Pandemic becomes ‘unexpected catalyst’ for healthtech startups

Pandemic becomes ‘unexpected catalyst’ for healthtech startups
Representational Image

The COVID-19 pandemic wreaked havoc not only on human health but also on the global economy. However, for healthtech startups in India, the Covid-induced lockdowns and social distancing turned out to be a blessing in disguise and a driver of growth.

The pandemic exposed the gaps in the healthcare industry. In India, the crumbling healthcare infrastructure was laid bare -- poor hospital infrastructure, acute shortage of doctors, nursing staff and equipment and specialised treatment facilities, particularly in primary healthcare centres, in rural areas.

The widening gap between the number of healthcare providers and patients emphasised the role of digital technology to make healthcare available, accessible and affordable for the masses.

Further, with the pandemic propelling increased acceptance of online delivery of medicines, remote patient monitoring, digital health and tele-health, the healthcare startups began to gain a strong foothold.

According to the Internet and Mobile Association of India (IAMAI)-Praxis Global Alliance, in 2020, India’s healthtech Industry was around $1.9 billion, or under 1 per cent of the healthcare industry. With over 5,000 healthtech startups, it is estimated to grow at a compound annual growth rate (CAGR) of 39 per cent to touch $5 billion by 2023.

“Traditionally, high incubation time, longer go-to-market strategy and high barriers to entry made the healthcare sector one of the most challenging sectors for startups. However, things have changed drastically over the last two years and catapulted the market 5-8 years ahead,” Mudit Dandwate, CEO and co-founder, Dozee, told IANS.

The Bengaluru-based startup is a contactless patient vitals monitor and early warning system that converts any bed into a step-down ICU at a fraction of cost.

“The last two years have been a turning point for the Indian healthtech sector. The Covid-19 pandemic was an unexpected catalyst that pushed the government as well as the consumers over the tipping point,” added Prasad Kompalli, CEO and co-founder, MFine -- an AI-powered, on-demand healthcare solution.

The government’s health mission policies such as Pradhan Mantri Jan Arogya Yojana (PMJAY), e-Hospitals and eSanjeevani telemedicine service, also provided a boost to healthtech startups.

Startups focusing on online medicine delivery, tele-consulting, and tech solutions for doctors and hospitals and other healthcare service providers gained robust traction during the last two years.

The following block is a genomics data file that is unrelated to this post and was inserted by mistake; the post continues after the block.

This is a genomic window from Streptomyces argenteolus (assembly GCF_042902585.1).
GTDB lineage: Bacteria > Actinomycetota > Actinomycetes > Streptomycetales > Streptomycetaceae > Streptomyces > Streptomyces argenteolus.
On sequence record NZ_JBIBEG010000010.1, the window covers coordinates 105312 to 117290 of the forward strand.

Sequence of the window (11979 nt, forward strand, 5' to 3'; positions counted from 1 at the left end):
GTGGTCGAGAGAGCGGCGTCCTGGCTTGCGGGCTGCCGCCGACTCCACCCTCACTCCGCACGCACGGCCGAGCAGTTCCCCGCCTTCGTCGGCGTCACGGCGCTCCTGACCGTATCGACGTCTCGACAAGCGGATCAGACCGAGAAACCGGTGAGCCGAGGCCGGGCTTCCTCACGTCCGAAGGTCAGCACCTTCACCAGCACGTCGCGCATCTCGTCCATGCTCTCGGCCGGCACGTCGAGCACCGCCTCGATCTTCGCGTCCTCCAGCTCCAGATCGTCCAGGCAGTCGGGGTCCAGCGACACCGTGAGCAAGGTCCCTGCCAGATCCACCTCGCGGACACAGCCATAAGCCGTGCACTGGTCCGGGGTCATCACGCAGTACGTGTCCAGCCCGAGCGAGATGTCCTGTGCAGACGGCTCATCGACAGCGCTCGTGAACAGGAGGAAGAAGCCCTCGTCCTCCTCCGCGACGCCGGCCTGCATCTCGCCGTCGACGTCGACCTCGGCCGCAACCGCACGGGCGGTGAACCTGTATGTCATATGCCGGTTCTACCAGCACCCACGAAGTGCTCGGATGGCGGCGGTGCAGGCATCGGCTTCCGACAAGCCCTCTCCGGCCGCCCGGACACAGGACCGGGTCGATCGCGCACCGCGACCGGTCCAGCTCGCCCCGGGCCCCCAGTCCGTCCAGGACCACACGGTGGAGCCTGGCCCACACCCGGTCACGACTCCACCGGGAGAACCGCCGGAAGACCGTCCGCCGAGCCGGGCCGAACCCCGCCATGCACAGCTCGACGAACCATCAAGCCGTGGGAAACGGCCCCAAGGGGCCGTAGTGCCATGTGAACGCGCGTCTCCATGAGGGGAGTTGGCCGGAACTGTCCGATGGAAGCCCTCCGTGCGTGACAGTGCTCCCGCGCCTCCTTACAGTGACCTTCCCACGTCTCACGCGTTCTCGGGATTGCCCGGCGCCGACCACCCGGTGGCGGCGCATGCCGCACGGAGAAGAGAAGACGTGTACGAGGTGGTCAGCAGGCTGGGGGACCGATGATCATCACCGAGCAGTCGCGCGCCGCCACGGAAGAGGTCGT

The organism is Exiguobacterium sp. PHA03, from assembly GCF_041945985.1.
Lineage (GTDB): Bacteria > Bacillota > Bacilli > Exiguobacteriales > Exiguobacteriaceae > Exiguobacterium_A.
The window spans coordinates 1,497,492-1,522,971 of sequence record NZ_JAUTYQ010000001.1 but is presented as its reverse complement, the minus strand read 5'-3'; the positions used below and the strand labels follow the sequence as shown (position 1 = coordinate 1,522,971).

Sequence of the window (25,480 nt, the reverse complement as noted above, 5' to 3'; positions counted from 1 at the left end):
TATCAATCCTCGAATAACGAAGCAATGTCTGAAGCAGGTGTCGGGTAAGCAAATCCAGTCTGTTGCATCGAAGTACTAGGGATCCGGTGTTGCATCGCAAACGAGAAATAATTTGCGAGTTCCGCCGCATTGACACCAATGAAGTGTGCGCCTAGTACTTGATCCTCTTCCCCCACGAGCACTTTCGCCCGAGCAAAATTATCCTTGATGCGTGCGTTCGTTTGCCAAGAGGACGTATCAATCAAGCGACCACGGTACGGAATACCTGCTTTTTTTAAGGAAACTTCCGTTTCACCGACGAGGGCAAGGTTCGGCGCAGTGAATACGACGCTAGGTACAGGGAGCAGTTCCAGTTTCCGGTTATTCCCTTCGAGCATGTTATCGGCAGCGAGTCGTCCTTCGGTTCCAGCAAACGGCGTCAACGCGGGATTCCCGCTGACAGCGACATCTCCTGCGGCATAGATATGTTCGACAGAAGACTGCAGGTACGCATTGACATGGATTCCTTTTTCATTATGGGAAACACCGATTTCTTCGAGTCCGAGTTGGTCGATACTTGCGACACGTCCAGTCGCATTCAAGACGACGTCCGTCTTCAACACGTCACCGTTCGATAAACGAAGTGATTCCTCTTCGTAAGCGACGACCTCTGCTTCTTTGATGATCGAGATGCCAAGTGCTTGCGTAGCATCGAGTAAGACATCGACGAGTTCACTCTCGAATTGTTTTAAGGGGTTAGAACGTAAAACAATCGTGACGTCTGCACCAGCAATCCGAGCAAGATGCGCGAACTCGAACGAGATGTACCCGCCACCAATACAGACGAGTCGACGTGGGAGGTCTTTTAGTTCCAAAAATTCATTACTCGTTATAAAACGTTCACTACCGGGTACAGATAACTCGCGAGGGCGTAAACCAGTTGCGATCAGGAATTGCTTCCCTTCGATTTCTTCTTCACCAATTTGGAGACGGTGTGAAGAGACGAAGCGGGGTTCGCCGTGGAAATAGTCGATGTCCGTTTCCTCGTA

These include e-pharmacies like Flipkart’s SastaSundar; Tata Group’s 1MG; and Reliance Retail’s Netmeds; AI-based diagnostic technology Qure.ai and Niramai; fitness providers HealthifyMe and CureFit; and telemedicine providers such as Practo, Lybrate and DocsApp, among others.

“COVID-19 outbreak was a huge wake-up call for the Indian healthcare system. From providing innovative healthcare equipment to facilitating effective patient care, health tech startups in the country are evolving drastically,” Satish Kannan, Co-founder and CEO, MediBuddy, told IANS.

MediBuddy is a digital healthcare platform for inpatient, outpatient, wellness and fitness needs.

Can the growth achieved by healthtech startups during the pandemic be sustained in the future?

According to Pavan Choudary, Chairman, Medical Technology Association of India (MTaI), as startups find acceptability of their healthcare offerings in the market, one of the most crucial factors for their sustainability and growth is maintaining the quality of product and services.

“Startups should seek to comply with globally harmonised certifications like USFDA, CE which give them the mark of quality and also allow them to find greater acceptability of their products in the global markets. This will also further the image of ‘Brand India’” he told IANS.

In addition, adoption of “more technology-led business models driven by AI machine learning, will help consumers have an even faster and better care delivery” and help in the next wave of growth, Kompalli added.

A report by advisory firm RBSA Advisors said that e-pharmacies were the largest segment in the Indian health-tech market in 2020 with $700 million revenue, followed by B2B health tech market ($60.2 million), B2B medical supplies ($28.8 million), other health tech services ($100 million), e-diagnostics ($70 million) and teleconsultation ($45 million).

Vivek Tiwari, CEO and Founder of healthtech platform Medikabazaar said that in order to sustain the growth, the healthtech sector must not just target personal health and well-being, “but also strengthen medical infrastructure, providing a more effective response to emergency care and closing the delivery gap between tier-I and tier-II, III and IV cities”.

Technology to improve outpatient care for patients and optimise consulting time for doctors, along with enhanced on-demand pathology diagnostics and accessibility to home healthcare services can also be the way forward, the industry players noted.

(IANS)

Greater Kashmir
www.greaterkashmir.com